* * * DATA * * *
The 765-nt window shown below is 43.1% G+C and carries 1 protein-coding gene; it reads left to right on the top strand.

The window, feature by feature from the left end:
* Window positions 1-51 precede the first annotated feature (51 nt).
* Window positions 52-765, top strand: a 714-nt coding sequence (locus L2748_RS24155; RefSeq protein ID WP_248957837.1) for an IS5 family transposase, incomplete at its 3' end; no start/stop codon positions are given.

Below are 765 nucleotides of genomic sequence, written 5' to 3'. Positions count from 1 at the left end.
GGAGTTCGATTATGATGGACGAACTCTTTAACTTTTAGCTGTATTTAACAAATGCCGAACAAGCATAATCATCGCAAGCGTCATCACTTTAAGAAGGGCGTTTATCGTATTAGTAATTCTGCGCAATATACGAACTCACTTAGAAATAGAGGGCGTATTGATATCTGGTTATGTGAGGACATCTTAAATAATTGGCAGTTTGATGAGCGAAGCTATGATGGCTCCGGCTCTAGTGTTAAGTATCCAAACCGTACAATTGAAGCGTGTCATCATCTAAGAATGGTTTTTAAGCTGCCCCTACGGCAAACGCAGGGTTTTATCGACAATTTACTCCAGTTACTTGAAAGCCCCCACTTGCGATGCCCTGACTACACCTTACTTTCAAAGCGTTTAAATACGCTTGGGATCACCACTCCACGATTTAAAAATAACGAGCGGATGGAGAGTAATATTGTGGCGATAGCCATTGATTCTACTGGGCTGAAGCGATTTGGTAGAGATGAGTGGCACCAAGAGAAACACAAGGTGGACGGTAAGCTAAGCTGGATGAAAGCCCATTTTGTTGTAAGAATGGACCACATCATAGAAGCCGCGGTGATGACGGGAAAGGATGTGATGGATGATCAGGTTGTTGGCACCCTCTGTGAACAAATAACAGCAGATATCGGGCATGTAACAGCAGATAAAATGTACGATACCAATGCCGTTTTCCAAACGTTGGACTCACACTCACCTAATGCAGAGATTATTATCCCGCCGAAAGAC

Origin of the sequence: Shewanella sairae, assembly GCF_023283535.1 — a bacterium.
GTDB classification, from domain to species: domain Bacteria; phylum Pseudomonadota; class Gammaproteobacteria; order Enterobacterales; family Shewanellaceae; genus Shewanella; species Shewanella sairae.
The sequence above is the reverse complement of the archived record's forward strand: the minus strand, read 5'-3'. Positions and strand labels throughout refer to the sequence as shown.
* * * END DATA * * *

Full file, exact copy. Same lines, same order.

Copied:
The 765-nt window shown below is 43.1% G+C and carries 1 protein-coding gene; it reads left to right on the top strand.

The window, feature by feature from the left end:
* Window positions 1-51 precede the first annotated feature (51 nt).
* Window positions 52-765, top strand: a 714-nt coding sequence (locus L2748_RS24155; RefSeq protein ID WP_248957837.1) for an IS5 family transposase, incomplete at its 3' end; no start/stop codon positions are given.

Below are 765 nucleotides of genomic sequence, written 5' to 3'. Positions count from 1 at the left end.
GGAGTTCGATTATGATGGACGAACTCTTTAACTTTTAGCTGTATTTAACAAATGCCGAACAAGCATAATCATCGCAAGCGTCATCACTTTAAGAAGGGCGTTTATCGTATTAGTAATTCTGCGCAATATACGAACTCACTTAGAAATAGAGGGCGTATTGATATCTGGTTATGTGAGGACATCTTAAATAATTGGCAGTTTGATGAGCGAAGCTATGATGGCTCCGGCTCTAGTGTTAAGTATCCAAACCGTACAATTGAAGCGTGTCATCATCTAAGAATGGTTTTTAAGCTGCCCCTACGGCAAACGCAGGGTTTTATCGACAATTTACTCCAGTTACTTGAAAGCCCCCACTTGCGATGCCCTGACTACACCTTACTTTCAAAGCGTTTAAATACGCTTGGGATCACCACTCCACGATTTAAAAATAACGAGCGGATGGAGAGTAATATTGTGGCGATAGCCATTGATTCTACTGGGCTGAAGCGATTTGGTAGAGATGAGTGGCACCAAGAGAAACACAAGGTGGACGGTAAGCTAAGCTGGATGAAAGCCCATTTTGTTGTAAGAATGGACCACATCATAGAAGCCGCGGTGATGACGGGAAAGGATGTGATGGATGATCAGGTTGTTGGCACCCTCTGTGAACAAATAACAGCAGATATCGGGCATGTAACAGCAGATAAAATGTACGATACCAATGCCGTTTTCCAAACGTTGGACTCACACTCACCTAATGCAGAGATTATTATCCCGCCGAAAGAC

Origin of the sequence: Shewanella sairae, assembly GCF_023283535.1 — a bacterium.
GTDB classification, from domain to species: domain Bacteria; phylum Pseudomonadota; class Gammaproteobacteria; order Enterobacterales; family Shewanellaceae; genus Shewanella; species Shewanella sairae.
The sequence above is the reverse complement of the archived record's forward strand: the minus strand, read 5'-3'. Positions and strand labels throughout refer to the sequence as shown.